New Braunfels Herald Zeitung (Newspaper) - November 29, 2000, New Braunfels, Texas
Vol. LSO No. 15 16 pages in 2 sections November 29, 2000
Serving Comal County since 1852
Former U.S. Rep. Henry B. Gonzalez, a maverick legislator whose 37 years on Capitol Hill were marked by a passionate defense of the common man, died Tuesday in a San Antonio hospital .13 A
Courts in middle of election mayhem
By Ron Fournier
AP Political Writer
Al Gore sought a speedy hand recount of Florida’s contested ballots Tuesday to ensure “no question, no cloud” hangs over the nation’s 43rd president. A judge rejected his timetable,
Democratic lawyers vowed to appeal and Republicans demanded, “It’s time to wrap this up.”
As the campaign played out in five separate courtrooms, the vice president sought to accelerate thf proceedings to avoid further testing of the
public’s patience three weeks after Election Day.
“Seven days, starting tomorrow, for a full and accurate count of all the votes,” the vice president said shortly after his lawyers asked Circuit Judge N. Sanders Sauls to order the recount of 13,000
questionable ballots in two Democratic counties.
The judge instead scheduled a Saturday hearing and ordered the ballots — along with one or two voting machines — sent to Tallahassee in case he agrees that a recount is needed. Bush’s
lawyers objected to Gore’s timetable, saying they needed time to prepare their case against him.
Gore’s advisers were disappointed by the ruling, believing Gore needs good news from the courts in the next two or three days.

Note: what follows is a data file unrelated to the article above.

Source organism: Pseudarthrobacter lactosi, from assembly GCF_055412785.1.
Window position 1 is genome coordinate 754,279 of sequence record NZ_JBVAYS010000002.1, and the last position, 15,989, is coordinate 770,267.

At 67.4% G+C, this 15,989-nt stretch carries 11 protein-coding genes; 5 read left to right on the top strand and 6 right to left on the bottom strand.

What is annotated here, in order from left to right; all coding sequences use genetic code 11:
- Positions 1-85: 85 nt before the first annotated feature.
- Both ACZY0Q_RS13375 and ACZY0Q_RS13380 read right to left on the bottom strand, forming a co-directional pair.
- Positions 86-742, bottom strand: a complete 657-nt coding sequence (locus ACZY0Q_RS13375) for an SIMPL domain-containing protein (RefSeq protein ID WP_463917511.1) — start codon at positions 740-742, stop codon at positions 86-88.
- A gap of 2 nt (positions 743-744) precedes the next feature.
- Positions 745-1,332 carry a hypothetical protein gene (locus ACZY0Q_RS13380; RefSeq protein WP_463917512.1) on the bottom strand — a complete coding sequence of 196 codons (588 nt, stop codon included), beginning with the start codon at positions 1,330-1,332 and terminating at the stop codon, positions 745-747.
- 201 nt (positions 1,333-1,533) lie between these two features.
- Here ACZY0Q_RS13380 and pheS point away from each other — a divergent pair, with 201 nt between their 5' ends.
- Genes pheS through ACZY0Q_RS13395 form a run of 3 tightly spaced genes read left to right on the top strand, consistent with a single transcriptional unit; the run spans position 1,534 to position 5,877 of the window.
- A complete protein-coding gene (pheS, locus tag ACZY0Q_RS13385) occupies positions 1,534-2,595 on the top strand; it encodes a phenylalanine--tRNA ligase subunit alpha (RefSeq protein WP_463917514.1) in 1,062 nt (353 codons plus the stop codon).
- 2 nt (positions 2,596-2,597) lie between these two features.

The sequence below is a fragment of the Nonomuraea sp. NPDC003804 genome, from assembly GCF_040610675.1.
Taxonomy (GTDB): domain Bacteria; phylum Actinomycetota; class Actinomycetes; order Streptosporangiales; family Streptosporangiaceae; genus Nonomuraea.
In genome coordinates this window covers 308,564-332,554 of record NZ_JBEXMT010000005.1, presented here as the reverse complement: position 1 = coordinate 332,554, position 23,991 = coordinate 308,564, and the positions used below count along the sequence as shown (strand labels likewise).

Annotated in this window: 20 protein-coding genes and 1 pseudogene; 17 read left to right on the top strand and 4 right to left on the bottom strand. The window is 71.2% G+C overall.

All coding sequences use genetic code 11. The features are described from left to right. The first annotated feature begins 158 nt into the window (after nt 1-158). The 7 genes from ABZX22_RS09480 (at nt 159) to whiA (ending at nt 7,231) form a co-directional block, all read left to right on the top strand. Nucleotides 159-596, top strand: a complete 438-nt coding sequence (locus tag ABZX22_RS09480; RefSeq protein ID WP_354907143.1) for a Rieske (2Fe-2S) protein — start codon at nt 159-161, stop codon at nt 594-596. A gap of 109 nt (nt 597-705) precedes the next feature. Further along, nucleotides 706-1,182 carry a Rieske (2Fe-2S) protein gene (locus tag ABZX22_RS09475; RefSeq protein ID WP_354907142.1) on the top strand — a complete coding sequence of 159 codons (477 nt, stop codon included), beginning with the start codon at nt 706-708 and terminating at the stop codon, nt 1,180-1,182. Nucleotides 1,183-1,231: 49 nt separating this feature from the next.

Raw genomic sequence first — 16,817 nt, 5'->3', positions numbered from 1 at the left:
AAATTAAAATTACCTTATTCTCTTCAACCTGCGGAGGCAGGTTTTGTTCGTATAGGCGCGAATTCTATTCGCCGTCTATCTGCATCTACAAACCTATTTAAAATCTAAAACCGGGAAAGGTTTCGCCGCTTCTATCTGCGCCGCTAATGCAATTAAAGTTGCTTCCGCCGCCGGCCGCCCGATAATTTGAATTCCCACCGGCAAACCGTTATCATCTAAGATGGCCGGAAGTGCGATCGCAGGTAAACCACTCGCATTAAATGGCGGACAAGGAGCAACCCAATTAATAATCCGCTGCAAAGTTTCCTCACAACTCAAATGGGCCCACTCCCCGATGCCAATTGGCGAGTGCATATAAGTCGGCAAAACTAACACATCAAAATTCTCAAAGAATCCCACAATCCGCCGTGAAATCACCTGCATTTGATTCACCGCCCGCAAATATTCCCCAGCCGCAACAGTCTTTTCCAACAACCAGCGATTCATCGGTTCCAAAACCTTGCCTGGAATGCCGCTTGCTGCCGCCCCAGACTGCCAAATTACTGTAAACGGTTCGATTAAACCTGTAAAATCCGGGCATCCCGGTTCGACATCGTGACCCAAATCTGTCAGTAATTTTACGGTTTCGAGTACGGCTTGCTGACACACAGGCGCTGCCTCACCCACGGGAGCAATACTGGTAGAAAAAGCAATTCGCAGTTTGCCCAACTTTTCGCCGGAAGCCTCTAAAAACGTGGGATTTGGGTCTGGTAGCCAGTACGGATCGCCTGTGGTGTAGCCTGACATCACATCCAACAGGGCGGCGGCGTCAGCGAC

Waco ISD eyes Major for school chiefs job
By Jo Lee Ferguson Staff Writer
Jerry Major, Ph.D., Comal Independent School District superintendent, has been named the lone finalist to lead Waco schools.
The Waco Independent School District Board of Trustees announced Major’s selection on Tuesday. State law requires that the board now wait 21 days before voting on his appointment.
During that time period Major probably will visit Waco, and Waco school board members probably will visit the Comal school district, Cl SD reported.
“I started my career in education in New Braunfels 30 years ago and enjoy my job and love Comal County,” Major said in a statement provided by CISD. “If everything works out in Waco, it’s a professional opportunity that will be difficult to pass up. The Waco board is interested in hie, I am interested in the Waco superintendency and we will see what transpires over the next three weeks.”
No job offer has been made and there have been no contract talks yet, Major said.
“They’re kind of checking me out, and I’m kind of checking them out.... The 21-day period is for all parties to assess what they want to do,” he said.
The Waco superintendent’s job has been open since June when former Superintendent Rosanne Stripling left. Her husband became superintendent in Texarkana and she is now a professor at the Texas A&M branch in Texarkana.